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The “Sprawl of Consoles” Problem: No One has a Full View of the Cloud Network

As businesses increasingly rely on cloud technologies, they choose platforms that are best for their specific needs irrespective of the cloud provider – often resulting in using two or more public clouds. The desire to stay cloud-native results in two, three, four different cloud provider-specific cloud-native architectures that then need to be stitched together and operationalized by enterprise IT teams. The resulting underlying network architecture and operations required to support this approach have become exceedingly complex. 

 

According to Enterprise Management, two-thirds of enterprises rely on six or more tools to manage, monitor, and troubleshoot their networks. IT teams now need to deal with these diverse tools and capabilities, managed by often siloed teams, multiple transit and hub configurations, and inconsistent telemetry.  In addition to cloud native tools, IT also must account for legacy devices in colos, data centers, and edge locations that connect to public clouds.  

 

This adds to the problem, often referred to as a “sprawl of consoles.” 

 

 

The Business Bottom Line is on the Line 

 

The result of a sprawl of consoles is that it’s difficult to troubleshoot problems quickly, more people are required to be involved, and IT is unable to provide executives with a consolidated view and report of the network – because no one knows the entire traffic path or how many people need to be involved in it. Time and resources are poured into the network with little understanding of – or insight into – how to optimize it.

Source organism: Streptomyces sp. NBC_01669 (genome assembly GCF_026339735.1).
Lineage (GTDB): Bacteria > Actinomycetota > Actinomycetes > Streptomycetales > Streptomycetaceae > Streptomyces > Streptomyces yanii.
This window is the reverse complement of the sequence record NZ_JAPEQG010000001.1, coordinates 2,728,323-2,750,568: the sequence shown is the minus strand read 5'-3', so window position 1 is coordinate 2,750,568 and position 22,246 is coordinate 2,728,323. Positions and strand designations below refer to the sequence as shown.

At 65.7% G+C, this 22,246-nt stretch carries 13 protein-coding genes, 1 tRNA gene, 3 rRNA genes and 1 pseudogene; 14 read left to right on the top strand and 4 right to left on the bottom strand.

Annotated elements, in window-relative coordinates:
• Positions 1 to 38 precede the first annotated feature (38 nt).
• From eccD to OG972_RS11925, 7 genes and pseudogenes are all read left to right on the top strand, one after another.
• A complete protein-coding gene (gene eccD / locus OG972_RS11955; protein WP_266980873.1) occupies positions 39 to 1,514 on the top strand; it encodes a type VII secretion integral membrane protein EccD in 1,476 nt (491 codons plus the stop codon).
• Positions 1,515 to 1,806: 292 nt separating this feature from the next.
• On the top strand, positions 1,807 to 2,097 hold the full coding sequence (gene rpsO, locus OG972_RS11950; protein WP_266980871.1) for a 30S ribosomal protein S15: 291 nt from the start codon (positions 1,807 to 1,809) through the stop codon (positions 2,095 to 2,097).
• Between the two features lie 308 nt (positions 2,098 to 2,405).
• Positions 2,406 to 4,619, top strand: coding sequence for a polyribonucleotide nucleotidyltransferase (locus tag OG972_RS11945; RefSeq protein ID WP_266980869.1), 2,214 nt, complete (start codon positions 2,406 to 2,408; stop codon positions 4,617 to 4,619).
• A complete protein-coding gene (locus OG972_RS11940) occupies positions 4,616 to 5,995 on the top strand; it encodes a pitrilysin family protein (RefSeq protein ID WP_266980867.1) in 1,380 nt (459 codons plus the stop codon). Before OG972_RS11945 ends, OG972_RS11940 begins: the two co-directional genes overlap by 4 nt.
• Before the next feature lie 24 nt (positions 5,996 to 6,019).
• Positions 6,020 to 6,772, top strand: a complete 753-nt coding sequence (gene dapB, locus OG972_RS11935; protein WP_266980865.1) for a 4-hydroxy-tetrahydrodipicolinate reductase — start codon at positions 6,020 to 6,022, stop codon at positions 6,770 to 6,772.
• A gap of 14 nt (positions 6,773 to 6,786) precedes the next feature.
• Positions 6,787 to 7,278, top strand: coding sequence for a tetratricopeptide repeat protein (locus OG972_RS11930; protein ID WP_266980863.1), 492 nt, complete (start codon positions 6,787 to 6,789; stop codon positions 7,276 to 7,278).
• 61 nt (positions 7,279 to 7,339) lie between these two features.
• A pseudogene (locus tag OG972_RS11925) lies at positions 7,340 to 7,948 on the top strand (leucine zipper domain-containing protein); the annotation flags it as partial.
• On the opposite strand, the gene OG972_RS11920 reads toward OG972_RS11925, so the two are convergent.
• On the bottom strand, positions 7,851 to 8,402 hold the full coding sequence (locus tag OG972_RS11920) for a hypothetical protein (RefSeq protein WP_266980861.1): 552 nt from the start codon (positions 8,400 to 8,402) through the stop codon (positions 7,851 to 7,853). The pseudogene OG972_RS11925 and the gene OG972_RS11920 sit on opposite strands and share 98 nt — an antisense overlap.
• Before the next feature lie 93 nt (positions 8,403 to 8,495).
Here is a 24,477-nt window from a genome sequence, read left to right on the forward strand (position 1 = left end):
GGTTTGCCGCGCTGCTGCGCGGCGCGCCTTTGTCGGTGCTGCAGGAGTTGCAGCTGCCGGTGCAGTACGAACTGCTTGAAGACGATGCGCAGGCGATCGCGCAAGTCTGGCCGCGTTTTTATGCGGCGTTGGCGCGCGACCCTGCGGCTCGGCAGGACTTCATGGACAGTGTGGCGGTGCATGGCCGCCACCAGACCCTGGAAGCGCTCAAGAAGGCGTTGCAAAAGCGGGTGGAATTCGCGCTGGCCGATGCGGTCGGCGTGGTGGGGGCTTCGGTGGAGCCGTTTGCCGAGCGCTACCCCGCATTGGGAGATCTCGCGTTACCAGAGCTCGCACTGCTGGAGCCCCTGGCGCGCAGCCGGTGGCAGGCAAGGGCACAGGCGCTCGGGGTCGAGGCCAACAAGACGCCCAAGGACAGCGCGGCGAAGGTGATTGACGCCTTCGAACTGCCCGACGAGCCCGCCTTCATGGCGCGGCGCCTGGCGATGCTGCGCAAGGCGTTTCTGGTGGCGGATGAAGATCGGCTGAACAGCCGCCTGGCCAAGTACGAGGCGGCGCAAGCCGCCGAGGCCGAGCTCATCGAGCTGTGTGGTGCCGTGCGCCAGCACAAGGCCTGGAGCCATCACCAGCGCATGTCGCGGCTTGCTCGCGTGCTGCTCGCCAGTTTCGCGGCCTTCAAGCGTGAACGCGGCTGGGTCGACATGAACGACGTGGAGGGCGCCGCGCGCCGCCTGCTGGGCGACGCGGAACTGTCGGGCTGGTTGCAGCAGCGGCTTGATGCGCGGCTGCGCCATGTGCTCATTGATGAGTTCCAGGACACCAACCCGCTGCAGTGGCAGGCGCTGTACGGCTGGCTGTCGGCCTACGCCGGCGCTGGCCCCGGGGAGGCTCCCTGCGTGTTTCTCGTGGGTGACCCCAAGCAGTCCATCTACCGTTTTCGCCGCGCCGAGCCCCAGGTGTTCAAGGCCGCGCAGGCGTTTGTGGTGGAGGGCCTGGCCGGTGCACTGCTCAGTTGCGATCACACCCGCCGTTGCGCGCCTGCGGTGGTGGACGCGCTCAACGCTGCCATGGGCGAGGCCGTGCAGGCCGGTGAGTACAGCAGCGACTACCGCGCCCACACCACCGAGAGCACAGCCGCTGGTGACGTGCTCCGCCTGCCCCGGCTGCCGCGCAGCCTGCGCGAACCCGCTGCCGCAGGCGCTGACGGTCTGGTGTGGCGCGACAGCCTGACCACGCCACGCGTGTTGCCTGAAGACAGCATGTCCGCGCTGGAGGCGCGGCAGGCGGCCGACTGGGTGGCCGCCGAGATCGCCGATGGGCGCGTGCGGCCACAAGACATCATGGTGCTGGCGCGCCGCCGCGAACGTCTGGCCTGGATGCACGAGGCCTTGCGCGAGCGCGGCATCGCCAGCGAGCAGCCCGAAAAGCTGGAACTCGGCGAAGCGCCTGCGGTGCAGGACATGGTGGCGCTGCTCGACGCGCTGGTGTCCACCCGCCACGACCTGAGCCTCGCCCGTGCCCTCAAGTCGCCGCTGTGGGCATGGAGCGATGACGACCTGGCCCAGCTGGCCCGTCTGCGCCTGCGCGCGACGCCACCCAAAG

Furthermore, there’s no longer a single “throat to choke” when something goes wrong. The IT team has to work with different providers and become the intermediary to solve any problem. Networking-related problems have been the single biggest cause of all IT service downtime incidents over the past three years (Uptime Institute), and the average business can expect a downtime cost of $5,600 per minute (GlobalDots). Companies need to reduce mean time to recover (MTTR) and mean time to identify (MTTI) issues in order to maximize uptime.   

 

Unfortunately, a basic combination of CSP native tools and traditional networking tools can’t meet these requirements, as they don’t provide consistent experience, features, or integrations. 

 

 

Inside the Technical Trenches 

 

For technical teams, the challenges of managing cloud networks are numerous. Each transit or hub needs to be individually configured, managed, and troubleshot, leading to operational complexity. Additionally, the lack of a consolidated dashboard and telemetry makes it nearly impossible to gain a complete view of the network. The lack of consistency and capabilities across tools that are used further complicates the situation.